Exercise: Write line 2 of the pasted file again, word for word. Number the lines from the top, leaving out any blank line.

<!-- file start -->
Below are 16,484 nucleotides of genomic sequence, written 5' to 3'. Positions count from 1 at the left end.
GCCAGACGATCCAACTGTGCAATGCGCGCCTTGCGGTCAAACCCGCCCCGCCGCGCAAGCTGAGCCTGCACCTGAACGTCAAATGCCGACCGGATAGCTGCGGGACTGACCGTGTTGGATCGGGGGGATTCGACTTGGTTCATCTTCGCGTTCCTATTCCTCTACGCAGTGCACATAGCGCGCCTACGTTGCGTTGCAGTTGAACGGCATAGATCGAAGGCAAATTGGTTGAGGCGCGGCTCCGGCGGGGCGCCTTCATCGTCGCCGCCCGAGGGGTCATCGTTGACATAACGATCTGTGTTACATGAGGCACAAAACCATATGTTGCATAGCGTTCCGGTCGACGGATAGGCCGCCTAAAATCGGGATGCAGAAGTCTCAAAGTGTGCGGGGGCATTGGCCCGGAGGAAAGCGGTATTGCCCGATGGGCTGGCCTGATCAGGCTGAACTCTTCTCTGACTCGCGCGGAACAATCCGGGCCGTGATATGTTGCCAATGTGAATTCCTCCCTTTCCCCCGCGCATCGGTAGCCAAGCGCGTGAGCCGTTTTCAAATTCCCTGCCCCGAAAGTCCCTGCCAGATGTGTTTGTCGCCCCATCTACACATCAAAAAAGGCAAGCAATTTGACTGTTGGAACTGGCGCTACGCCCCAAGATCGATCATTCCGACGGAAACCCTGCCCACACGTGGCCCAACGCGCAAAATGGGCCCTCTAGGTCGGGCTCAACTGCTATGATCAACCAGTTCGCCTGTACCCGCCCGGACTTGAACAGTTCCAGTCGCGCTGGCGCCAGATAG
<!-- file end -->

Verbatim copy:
GCCAGACGATCCAACTGTGCAATGCGCGCCTTGCGGTCAAACCCGCCCCGCCGCGCAAGCTGAGCCTGCACCTGAACGTCAAATGCCGACCGGATAGCTGCGGGACTGACCGTGTTGGATCGGGGGGATTCGACTTGGTTCATCTTCGCGTTCCTATTCCTCTACGCAGTGCACATAGCGCGCCTACGTTGCGTTGCAGTTGAACGGCATAGATCGAAGGCAAATTGGTTGAGGCGCGGCTCCGGCGGGGCGCCTTCATCGTCGCCGCCCGAGGGGTCATCGTTGACATAACGATCTGTGTTACATGAGGCACAAAACCATATGTTGCATAGCGTTCCGGTCGACGGATAGGCCGCCTAAAATCGGGATGCAGAAGTCTCAAAGTGTGCGGGGGCATTGGCCCGGAGGAAAGCGGTATTGCCCGATGGGCTGGCCTGATCAGGCTGAACTCTTCTCTGACTCGCGCGGAACAATCCGGGCCGTGATATGTTGCCAATGTGAATTCCTCCCTTTCCCCCGCGCATCGGTAGCCAAGCGCGTGAGCCGTTTTCAAATTCCCTGCCCCGAAAGTCCCTGCCAGATGTGTTTGTCGCCCCATCTACACATCAAAAAAGGCAAGCAATTTGACTGTTGGAACTGGCGCTACGCCCCAAGATCGATCATTCCGACGGAAACCCTGCCCACACGTGGCCCAACGCGCAAAATGGGCCCTCTAGGTCGGGCTCAACTGCTATGATCAACCAGTTCGCCTGTACCCGCCCGGACTTGAACAGTTCCAGTCGCGCTGGCGCCAGATAG